A two year old girl named Yue Yue was run over twice and over a dozen passersby ignored her and went past her without offering to help in the Foshan city, Guandong province in China.
The toddler who has wandered off while her mother was at a nearby market was captured by a CCTV camera as she walks across the road and was run over by a van. The vehicle did not stop and the little girl lay on the road bleeding while people walked and cycled past her without stopping and the footage shows a second vehicle run over her as well and not stop.
She was only removed from the road when a street scavenger sees her. The little girl who was critically injured later succumbed to her injuries.
The drivers of the two vehicles which ran her over were arrested and one of them is said have been talking on the mobile phone at the time of the incident.
This has created a global outrage and shocked millions of people and points at the immoral society in China which has enjoyed rapid economic development in the past decade.
Darren Taylor won his 13th Guinness World Record by diving from 36 feet. The only difference being: he performs this feat by diving into a children’s paddling pool.
In speaking about the difficulty involved in accomplishing this astounding feat, he says: “You have to judge the wind, the cold, the time of day and become calm so that each jump is a success. With my unique technique I can make each jump a world record one, but I must admit they are not getting any easier.”
Also known as Professor Splash, he has been performing these jumps for almost 25 years, and travels around the world, attempting to beat his own world records. This particular attempt for his 13th Guinness World Record was performed in Trondheim, Norway for the International Association of Exchange Students.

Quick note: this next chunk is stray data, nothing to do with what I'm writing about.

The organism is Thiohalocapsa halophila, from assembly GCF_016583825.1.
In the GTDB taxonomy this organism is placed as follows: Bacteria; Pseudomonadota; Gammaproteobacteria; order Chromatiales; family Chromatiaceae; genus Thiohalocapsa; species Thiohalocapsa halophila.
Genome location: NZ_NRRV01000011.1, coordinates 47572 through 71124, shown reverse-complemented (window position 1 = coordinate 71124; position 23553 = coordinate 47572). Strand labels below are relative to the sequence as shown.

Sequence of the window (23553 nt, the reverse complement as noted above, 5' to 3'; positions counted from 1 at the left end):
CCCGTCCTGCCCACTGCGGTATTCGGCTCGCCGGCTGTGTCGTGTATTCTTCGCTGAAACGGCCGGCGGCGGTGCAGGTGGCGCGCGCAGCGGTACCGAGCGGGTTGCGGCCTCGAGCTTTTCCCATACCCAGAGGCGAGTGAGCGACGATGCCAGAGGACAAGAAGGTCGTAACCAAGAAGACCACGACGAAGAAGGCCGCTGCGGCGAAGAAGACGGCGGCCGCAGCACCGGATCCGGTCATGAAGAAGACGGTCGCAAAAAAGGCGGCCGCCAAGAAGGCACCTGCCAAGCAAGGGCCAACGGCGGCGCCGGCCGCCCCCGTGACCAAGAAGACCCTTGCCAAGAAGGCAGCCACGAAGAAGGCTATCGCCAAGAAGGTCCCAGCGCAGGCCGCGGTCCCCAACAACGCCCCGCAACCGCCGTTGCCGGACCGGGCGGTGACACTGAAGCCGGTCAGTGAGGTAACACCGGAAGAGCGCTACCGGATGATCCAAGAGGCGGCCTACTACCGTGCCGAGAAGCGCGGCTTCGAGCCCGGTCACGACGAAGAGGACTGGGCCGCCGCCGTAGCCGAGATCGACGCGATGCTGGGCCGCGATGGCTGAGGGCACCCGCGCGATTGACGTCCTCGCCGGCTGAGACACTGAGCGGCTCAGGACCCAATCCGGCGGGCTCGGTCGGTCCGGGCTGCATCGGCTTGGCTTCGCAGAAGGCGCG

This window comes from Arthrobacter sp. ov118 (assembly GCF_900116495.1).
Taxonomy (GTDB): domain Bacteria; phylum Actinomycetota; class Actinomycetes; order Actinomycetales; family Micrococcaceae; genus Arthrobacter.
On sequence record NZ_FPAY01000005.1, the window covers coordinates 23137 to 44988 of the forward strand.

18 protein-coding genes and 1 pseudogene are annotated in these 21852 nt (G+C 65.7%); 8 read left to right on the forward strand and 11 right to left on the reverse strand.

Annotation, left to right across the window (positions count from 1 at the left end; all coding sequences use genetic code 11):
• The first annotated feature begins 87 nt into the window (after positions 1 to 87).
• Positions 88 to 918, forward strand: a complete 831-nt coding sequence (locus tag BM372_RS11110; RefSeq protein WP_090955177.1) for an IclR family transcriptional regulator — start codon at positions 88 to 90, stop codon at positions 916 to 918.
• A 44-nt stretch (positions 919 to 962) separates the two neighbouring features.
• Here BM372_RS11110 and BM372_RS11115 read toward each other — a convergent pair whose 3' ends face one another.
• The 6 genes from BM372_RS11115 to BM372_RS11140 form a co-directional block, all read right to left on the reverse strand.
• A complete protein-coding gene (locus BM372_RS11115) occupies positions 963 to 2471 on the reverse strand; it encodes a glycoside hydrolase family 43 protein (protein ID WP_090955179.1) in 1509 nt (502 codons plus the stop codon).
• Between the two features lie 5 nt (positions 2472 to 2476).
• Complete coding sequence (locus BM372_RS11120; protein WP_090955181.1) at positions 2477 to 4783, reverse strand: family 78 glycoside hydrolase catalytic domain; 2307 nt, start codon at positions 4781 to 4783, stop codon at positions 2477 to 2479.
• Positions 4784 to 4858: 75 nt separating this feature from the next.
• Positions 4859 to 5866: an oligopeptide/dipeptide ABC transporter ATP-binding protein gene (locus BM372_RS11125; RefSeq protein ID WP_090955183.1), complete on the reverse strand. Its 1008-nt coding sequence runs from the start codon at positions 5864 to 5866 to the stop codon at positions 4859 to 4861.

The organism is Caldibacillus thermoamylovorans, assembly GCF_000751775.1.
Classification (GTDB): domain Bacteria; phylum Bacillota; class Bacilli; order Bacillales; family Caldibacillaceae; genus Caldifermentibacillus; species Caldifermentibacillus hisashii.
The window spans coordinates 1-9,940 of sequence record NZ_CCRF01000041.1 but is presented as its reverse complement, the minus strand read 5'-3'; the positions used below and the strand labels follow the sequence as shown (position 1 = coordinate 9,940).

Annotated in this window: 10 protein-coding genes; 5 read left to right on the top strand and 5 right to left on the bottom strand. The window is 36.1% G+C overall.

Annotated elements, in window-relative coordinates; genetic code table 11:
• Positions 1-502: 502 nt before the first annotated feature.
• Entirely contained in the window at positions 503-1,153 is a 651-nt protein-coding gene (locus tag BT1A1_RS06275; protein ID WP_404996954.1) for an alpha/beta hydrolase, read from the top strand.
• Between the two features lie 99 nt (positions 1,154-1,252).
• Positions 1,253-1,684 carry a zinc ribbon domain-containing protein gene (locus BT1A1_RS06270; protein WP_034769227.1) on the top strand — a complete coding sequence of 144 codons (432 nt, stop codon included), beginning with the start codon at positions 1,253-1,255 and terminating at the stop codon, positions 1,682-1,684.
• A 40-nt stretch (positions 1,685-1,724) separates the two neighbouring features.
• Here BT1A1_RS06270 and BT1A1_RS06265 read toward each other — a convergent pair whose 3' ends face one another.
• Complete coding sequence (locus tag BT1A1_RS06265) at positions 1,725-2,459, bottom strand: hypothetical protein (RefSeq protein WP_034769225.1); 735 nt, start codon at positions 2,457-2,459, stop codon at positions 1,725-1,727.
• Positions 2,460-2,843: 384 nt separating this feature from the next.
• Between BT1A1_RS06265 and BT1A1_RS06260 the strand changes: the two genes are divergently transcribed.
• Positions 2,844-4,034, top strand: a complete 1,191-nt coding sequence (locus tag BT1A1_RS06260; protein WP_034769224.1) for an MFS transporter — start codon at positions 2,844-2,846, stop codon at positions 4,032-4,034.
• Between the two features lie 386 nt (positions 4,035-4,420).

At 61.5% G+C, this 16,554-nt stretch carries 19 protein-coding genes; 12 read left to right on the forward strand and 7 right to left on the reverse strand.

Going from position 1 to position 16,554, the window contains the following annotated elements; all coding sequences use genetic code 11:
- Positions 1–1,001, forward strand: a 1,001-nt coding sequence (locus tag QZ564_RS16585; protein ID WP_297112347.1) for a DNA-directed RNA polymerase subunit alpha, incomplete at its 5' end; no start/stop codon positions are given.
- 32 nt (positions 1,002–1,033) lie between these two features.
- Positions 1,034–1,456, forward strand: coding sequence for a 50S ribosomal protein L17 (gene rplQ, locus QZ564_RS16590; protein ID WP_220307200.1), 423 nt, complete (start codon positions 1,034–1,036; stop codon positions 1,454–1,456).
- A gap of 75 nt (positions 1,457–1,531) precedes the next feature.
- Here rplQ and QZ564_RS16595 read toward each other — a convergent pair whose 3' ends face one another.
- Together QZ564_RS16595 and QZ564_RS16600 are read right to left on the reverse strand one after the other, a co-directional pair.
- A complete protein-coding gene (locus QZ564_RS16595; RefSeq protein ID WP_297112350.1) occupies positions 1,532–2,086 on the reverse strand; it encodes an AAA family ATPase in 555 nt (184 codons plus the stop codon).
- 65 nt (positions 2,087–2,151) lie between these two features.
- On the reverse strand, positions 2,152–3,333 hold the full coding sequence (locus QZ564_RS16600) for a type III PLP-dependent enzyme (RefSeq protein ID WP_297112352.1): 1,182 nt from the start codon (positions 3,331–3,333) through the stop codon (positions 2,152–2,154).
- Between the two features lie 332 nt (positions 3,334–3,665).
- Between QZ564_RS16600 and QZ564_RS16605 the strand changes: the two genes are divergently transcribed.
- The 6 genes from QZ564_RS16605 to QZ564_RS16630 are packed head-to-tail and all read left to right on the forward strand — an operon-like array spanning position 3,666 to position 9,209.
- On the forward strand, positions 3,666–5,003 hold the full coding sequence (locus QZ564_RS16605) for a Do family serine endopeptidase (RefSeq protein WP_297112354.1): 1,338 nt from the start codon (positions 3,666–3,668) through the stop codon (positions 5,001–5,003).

Since these jumps are very different (to say the least) from deep diving, Taylor has developed a diving technique (which involves spreading his body out) that reduces the impact on his body as it hits the water with incredible force.
What makes these jumps even more difficult for Taylor is that the bottom of the pool cannot be inflated as this would go against Guinness rules. So, he insists that the water should be near freezing so that it slows his descent sufficiently when he hits the water.
With only himself to compete against, and after 13th Guinness records, his ability to perform these jumps successfully has made him the most decorated shallow diver in the world.
100 brave Filipino villagers have captured the world’s largest crocodile alive in a creek near Agusan, 500 miles south-east of Manila, which had local residents living in constant fear of their lives for almost 20 years. The crocodile weighs almost a ton and is about 21 feet in length from snout to tail.
In explaining the need for its capture, the local mayor, Edwin Elorde said, “We were very nervous about tackling this beast but it was our duty to deal with it because it was a threat to many villagers and their farm animals. When I finally saw it, after its capture, I couldn’t believe my eyes. It was big enough to swallow three men all at once.”
Until recently, no one had made an attempt to capture this beast but when a village fisherman went missing, plans were made to catch the gigantic crocodile. In placing the beast under observation, several villagers witnessed the killing of a water buffalo, and which confirmed their suspicions.
In the three day hunt which ensued, villagers set four net traps but the animal was too powerful to be caught, and so they used steel cables in the traps they set the second time around. This time, the crocodile was unable to get away.